I was going to read multiple Goosebumps books, but after rereading Welcome to Dead House (the first Goosebumps ever), I realized they’re all one and the same. At least, the first 40 or so books are.
You see, RL Stine’s writing is so wonderfully predictable that when you’ve read one, you’ve read them all. Almost! While each book is unique in its own strangeness (like how My Harriest Adventure isn’t your average werewolf book) they all have recurring descriptions, plot devices, and characters.
Here are examples:
- Character: the clueless parent
- Plot device: moving to a new house where the house/people/neighbourhood situation doesn’t feel normal
- Description: saying “carton” instead of “box”, and “den” and “rec room” instead of “living room”, “family room” or “study”
- Plot device: the chapter that ends in a cliff hanger
- Character: the prankster who is either an annoying sibling or comedic best friend
- Description: overused sensory details, such as crunching leaves underfoot in book 1
- Description: a feeling disconnect from reality when something frightening happens to the main character
- Description: author unable to explain a frightening quality about a villain
- Plot device: cliffhanger ending, even though loose ends were tied up at the end of the novel
While the above are not all in the first book, reading #1 reminded me of them. The latter three are the most important qualities of classic Goosebumps books.
Disconnect from reality
I’m surrounded by death, I thought.
Then, frozen to the spot, unable to breathe, the darkness swirling around me, the gravestones spinning in their own black shadows, I thought: What is he going to do to me?
What strikes fear into your heart more than not knowing what to do and feeling stuck in your spot? Stine uses this many times for his main characters when they first realize something frightening is happening to them.
In Let’s Get Invisible (#6; I can’t believe I know the number without having to look it up), this disconnect is the plot; the characters discover a magic mirror and light (in the house to which they’d just moved, fancy that) that turns them invisible. The longer you stay invisible, the more disconnected you become from the world.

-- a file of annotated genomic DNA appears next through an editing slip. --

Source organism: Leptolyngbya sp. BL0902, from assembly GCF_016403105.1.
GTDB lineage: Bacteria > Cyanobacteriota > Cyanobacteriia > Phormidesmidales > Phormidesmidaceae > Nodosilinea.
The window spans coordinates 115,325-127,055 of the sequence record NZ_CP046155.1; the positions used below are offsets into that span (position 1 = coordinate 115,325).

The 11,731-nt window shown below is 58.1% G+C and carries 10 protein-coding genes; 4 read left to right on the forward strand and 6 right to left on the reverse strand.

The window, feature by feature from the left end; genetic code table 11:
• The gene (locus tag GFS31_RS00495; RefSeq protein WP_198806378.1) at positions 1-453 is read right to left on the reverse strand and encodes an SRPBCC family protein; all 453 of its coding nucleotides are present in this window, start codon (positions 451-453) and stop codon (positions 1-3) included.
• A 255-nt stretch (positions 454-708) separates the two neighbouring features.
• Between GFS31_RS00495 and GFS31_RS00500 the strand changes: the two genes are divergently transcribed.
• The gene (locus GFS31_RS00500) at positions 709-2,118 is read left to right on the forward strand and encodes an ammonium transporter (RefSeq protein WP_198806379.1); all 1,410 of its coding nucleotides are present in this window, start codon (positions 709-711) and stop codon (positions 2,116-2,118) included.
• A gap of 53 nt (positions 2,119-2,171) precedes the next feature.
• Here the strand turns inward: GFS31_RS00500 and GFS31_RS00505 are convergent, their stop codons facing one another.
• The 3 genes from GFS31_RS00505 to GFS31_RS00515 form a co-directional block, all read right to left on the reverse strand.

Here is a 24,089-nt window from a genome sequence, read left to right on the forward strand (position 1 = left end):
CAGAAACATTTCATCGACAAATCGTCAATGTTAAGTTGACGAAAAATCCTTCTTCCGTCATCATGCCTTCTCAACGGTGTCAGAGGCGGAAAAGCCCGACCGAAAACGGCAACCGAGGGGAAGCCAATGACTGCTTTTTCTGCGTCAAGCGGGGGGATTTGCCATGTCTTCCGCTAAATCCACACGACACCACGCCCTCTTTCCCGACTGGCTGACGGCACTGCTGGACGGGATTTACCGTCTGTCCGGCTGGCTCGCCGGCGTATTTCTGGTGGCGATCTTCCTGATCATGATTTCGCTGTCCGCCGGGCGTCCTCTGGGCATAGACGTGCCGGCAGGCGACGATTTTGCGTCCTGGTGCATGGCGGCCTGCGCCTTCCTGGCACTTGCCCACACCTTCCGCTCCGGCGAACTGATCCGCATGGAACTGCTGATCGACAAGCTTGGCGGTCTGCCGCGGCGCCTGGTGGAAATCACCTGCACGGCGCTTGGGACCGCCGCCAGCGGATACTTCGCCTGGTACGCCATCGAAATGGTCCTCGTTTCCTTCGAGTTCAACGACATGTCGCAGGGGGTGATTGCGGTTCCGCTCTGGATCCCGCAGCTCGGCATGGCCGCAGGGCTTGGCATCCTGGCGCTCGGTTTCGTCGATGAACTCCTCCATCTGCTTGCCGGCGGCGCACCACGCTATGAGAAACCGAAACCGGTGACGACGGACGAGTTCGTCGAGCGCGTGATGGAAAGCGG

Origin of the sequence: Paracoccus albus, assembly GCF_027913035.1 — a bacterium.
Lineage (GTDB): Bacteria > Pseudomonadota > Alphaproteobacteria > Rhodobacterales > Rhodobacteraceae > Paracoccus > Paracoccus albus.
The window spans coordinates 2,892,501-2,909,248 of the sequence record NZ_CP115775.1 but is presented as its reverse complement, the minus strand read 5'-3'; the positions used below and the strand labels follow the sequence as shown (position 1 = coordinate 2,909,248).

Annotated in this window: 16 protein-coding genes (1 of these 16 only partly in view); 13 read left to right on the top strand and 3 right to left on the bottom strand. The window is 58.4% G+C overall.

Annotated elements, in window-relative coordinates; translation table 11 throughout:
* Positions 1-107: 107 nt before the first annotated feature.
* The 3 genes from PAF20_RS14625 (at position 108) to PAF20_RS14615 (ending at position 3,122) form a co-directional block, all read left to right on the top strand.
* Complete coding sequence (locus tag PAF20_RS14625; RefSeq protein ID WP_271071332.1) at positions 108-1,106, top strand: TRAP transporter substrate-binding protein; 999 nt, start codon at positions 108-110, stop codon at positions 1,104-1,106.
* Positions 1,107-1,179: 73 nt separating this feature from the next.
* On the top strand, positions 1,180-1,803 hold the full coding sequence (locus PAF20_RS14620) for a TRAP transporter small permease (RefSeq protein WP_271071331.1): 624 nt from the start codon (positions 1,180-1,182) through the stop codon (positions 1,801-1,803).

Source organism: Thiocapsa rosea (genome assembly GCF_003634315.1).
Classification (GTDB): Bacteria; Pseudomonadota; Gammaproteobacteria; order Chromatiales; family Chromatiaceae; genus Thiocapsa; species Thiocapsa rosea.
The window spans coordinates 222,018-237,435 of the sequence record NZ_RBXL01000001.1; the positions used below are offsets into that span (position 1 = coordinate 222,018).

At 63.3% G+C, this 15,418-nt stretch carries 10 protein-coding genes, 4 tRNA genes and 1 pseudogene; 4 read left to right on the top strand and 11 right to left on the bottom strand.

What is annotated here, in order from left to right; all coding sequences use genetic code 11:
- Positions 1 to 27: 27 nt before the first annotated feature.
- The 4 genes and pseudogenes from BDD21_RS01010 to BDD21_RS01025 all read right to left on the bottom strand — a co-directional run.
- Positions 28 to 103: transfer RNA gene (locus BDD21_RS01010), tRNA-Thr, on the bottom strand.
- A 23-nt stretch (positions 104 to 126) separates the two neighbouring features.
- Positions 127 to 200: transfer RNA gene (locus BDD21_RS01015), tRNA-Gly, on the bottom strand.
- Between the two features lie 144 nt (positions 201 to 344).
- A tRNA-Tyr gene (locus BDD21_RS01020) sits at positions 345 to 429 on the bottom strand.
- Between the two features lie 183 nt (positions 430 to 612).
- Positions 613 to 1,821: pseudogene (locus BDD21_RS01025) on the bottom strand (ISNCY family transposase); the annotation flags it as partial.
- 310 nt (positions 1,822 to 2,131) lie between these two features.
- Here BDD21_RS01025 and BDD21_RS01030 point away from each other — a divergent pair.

Unable to explain a frightening quality
“We need new blood,” [ghost character] said, his eyes glowing red in the dim light. “Once a year, you see, we need new blood.”
Since when do ghost eyes glow? And they’re vampires now?
While the story of how everyone came to be ghosts is told, no one explains why they need blood.
Cliffhanger ending (SPOILER ALERTS)
The town seems to rejuvenate, greeting newcomers to the town in the same way the main characters were. There’s no explanation as to how the villains are able to rise again, and while the main characters escape, the indication that the villains are still at large is frightening.
Stine is good at this. He gives us a sense of completion and hope while keeping goosebumps on our skin.
This doesn’t always work. In Be Careful What You Wish For (#12), as soon as the main character escapes her curse, she’s turned into a bird and seems to be completely OK with this. Since I first read that book as a child, it has confused me.
Despite the above, Goosebumps are still entertaining depending on your villain preferences. Do you fancy a bloodthirsty hamster? How about an abominable snowman? A be-planted scientist? Really, the possibilities are endless. I mean, really. They keep coming out with more. Examples: Return to Horrorland, Fear Street, Choose Your Own Adventure, Zoo 2000, and ERMAHGERD there are too many.